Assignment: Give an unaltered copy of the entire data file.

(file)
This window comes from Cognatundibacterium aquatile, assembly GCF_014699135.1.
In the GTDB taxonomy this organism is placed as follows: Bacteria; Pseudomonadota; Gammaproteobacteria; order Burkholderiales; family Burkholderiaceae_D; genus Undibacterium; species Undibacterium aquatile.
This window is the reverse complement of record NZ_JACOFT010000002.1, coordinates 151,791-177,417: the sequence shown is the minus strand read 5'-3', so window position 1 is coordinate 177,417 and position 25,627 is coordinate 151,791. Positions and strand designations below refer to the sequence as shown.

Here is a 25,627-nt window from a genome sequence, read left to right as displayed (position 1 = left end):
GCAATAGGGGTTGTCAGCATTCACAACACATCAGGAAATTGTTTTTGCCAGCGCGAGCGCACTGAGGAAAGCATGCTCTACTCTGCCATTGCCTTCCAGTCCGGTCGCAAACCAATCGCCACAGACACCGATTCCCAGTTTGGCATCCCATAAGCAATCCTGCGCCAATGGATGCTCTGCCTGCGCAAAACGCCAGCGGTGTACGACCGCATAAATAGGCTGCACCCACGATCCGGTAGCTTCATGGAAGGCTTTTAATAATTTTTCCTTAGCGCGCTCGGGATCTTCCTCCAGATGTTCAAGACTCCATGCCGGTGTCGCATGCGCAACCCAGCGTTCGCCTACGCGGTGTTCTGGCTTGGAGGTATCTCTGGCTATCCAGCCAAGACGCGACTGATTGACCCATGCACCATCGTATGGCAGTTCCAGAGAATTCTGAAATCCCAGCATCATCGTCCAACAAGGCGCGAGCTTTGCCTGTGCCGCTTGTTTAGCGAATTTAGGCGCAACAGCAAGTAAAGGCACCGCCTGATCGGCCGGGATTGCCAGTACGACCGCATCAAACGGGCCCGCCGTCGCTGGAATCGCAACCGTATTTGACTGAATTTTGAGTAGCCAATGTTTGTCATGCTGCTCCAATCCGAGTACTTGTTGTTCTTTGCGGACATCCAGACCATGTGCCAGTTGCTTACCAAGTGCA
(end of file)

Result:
This window comes from Cognatundibacterium aquatile, assembly GCF_014699135.1.
In the GTDB taxonomy this organism is placed as follows: Bacteria; Pseudomonadota; Gammaproteobacteria; order Burkholderiales; family Burkholderiaceae_D; genus Undibacterium; species Undibacterium aquatile.
This window is the reverse complement of record NZ_JACOFT010000002.1, coordinates 151,791-177,417: the sequence shown is the minus strand read 5'-3', so window position 1 is coordinate 177,417 and position 25,627 is coordinate 151,791. Positions and strand designations below refer to the sequence as shown.

Here is a 25,627-nt window from a genome sequence, read left to right as displayed (position 1 = left end):
GCAATAGGGGTTGTCAGCATTCACAACACATCAGGAAATTGTTTTTGCCAGCGCGAGCGCACTGAGGAAAGCATGCTCTACTCTGCCATTGCCTTCCAGTCCGGTCGCAAACCAATCGCCACAGACACCGATTCCCAGTTTGGCATCCCATAAGCAATCCTGCGCCAATGGATGCTCTGCCTGCGCAAAACGCCAGCGGTGTACGACCGCATAAATAGGCTGCACCCACGATCCGGTAGCTTCATGGAAGGCTTTTAATAATTTTTCCTTAGCGCGCTCGGGATCTTCCTCCAGATGTTCAAGACTCCATGCCGGTGTCGCATGCGCAACCCAGCGTTCGCCTACGCGGTGTTCTGGCTTGGAGGTATCTCTGGCTATCCAGCCAAGACGCGACTGATTGACCCATGCACCATCGTATGGCAGTTCCAGAGAATTCTGAAATCCCAGCATCATCGTCCAACAAGGCGCGAGCTTTGCCTGTGCCGCTTGTTTAGCGAATTTAGGCGCAACAGCAAGTAAAGGCACCGCCTGATCGGCCGGGATTGCCAGTACGACCGCATCAAACGGGCCCGCCGTCGCTGGAATCGCAACCGTATTTGACTGAATTTTGAGTAGCCAATGTTTGTCATGCTGCTCCAATCCGAGTACTTGTTGTTCTTTGCGGACATCCAGACCATGTGCCAGTTGCTTACCAAGTGCA